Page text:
Unit 8 Gas Stoich Lab09hot_ - North High School

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Unit 8 Gas Stoich Lab09hot_ - North High School Powered By Docstoc
					       Gas Stoichiometry
 Purpose: Production of oxygen gas
by reacting sodium hypochlorite and
         hydrogen peroxide
 Background:
      Sodium
 hypochlorite, the
 active ingredient
in laundry bleach,
 is also used as a
   disinfectant.
     Background:
     H2O2 has strong
  oxidizing properties.
   It is used to bleach
 paper. It is also diluted
and used as an antiseptic
    and disinfectant.
    The Reaction:
 Sodium hypochlorite
 reacts with hydrogen
peroxide to produce…
…sodium chloride (aq),
water (l) and oxygen (g)

   Write the balanced
equation for the reaction.
NaClO (aq) + H2O2 (aq) 

H2O (l) + NaCl (aq) + O2 (g)


  I know you wrote it yourself. Be sure it’s balanced!
    Materials and Equipment
• 100 ml graduated   • Ring stand
  cylinder           • Test tube clamp
• Rubber stopper     • 250 ml
• Gas tube             Erlenmeyer flask
• Small vial         • Water bath
                     • tweezers
           Procedures
1. Set up a ring stand and test
   tube clamp.

2. Check that the water bath
   drain is clamped, before you
   fill the bath with water.
3. Fill the graduated cylinder with
   water and place in the water
   bath. Invert it and clamp it
   with the test tube clamp.

  *Make sure there is no air in the
  graduated cylinder before you start.
Clamped and ready to go.
4. Mass 3.00 ~ 5.00 grams of
   NaClO and place in a 250 ml
   Erlenmeyer flask.
Mass 3.00 ~ 5.00 grams of H202
         in a small vial.
6. Use tweezers to set the vial
   in the Erlenmeyer flask.
   Don’t let it spill.
7. Seal the Erlenmeyer flask
   with the rubber stopper. Place
   the free end of the gas tube
   into the water bath and into
   the bottom of the graduated
   cylinder.
8. Gently tip the vial over to
   start the chemical reaction.

  (Make sure the resulting gas
  bubbles are being caught in
  the graduated cylinder!)
9. Once the reaction is finished,
   record the height of the water
   above/below the bath height,
   and record the volume of the
   gas produced.
10. Record the atmospheric
  pressure and the room
  temperature.
11. Rinse out your equipment and
  begin trial 2. Repeat steps 1-10.
  Record as trial 2. After
  completing trial 2, do as many
  additional trials as you have
  time. (More points for more
  trials.)
       Sample Data Table Page 1
Remember to show units   Trial 1 Trial 2 T3 T4 T5
Mass NaClO solution
(g)
Mass H2O2 solution
Vol. of O2 collected
Water height above
bath level
Room Pressure
Room Temperature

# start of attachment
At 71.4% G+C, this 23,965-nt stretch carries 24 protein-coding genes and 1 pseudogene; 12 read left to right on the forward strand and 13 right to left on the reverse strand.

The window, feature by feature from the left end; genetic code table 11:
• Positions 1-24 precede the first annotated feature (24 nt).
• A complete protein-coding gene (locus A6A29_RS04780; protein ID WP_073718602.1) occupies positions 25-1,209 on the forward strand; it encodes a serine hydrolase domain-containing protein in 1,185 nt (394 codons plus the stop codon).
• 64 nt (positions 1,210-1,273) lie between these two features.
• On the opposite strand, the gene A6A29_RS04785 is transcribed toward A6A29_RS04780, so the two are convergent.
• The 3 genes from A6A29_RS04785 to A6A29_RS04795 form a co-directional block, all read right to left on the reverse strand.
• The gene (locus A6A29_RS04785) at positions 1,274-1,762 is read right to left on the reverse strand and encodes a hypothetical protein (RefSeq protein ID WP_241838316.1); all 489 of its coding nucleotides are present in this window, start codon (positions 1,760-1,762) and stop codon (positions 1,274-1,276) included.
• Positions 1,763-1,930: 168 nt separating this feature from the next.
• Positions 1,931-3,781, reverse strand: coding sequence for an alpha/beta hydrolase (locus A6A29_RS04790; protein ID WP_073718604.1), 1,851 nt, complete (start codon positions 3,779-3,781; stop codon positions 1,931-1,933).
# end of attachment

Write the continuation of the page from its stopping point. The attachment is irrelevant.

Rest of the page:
Analysis Table Page 1
Analysis              Trial 1 Trial 2 T3 T4 T5
Mass NaClO (6%)
Mass H2O2 (3%)
Height correction
Vapor Pressure H2O
Actual Gas Pressure
Actual Moles of O2
collected
% Yield
  Analysis/Calculation Questions

Begin TRIAL 1
1. Use the concentration
   percentage to find mass of
   NaClO (6%)
2. Find mass of H2O2 (3%)
 Analysis/Calculation Questions (cont.)
3. Check for a limiting reactant:
   Find the moles of oxygen gas
   that could form from the mass of
   NaClO from step 1.
  Find the moles of oxygen gas
  again, using the mass of H2O2
  from step 2. Which is limiting?
Analysis/Calculation Questions (cont.)

4. State the theoretical yield of
   oxygen in moles.

5. Convert the theoretical
   yield of oxygen into mL.
 Analysis/Calculation Questions (cont.)
6. Determine the actual partial
   pressure of oxygen gas
   trapped by accounting for
   both the:
a. water level height difference
b. vapor pressure of water
 Analysis/Calculation Questions (cont.)


7. Use the ideal gas law to
 find the actual yield in
 moles of O2 gas captured.
Analysis/Calculation Questions (cont.)

8. Find the percent yield.
  (Use the actual yield of
  moles captured over the
  theoretical yield of moles
  produced.)
Analysis/Calculation Questions (cont.)

9. Repeat the analysis for
   trial 2 and all other trials.
10. Average the percent
  yield for all trials.
    Concluding Questions

1. Explain why the
   atmospheric pressure of
   the room is not the same
   as the oxygen gas partial
   pressure in the cylinder?
     Concluding Questions

2. How does the room
   temperature affect the lab
   results? Do you think
   room temperature is a
   good number to use?
       Concluding Questions
3. As you began collecting gas,
   were your flask and hose
   empty, full of pure oxygen gas,
   or what?
   Did this affect your results?
   Explain why or why not.
       Concluding Questions
4. Was your percent yield
   higher or lower than the
   yield of the other groups
   around you? Why or why
   not? (You can answer this after
  checking with your neighbors in
  class.)
     Concluding Questions

5. Explain why it was
 important to take an average
 of your trials when coming
 up with your final percent
 yield?
         Last Question!
6. If you were going to do the
   lab again, what procedures
   or conditions would you
   alter or change to help
   increase your percent yield?
   Explain.

				
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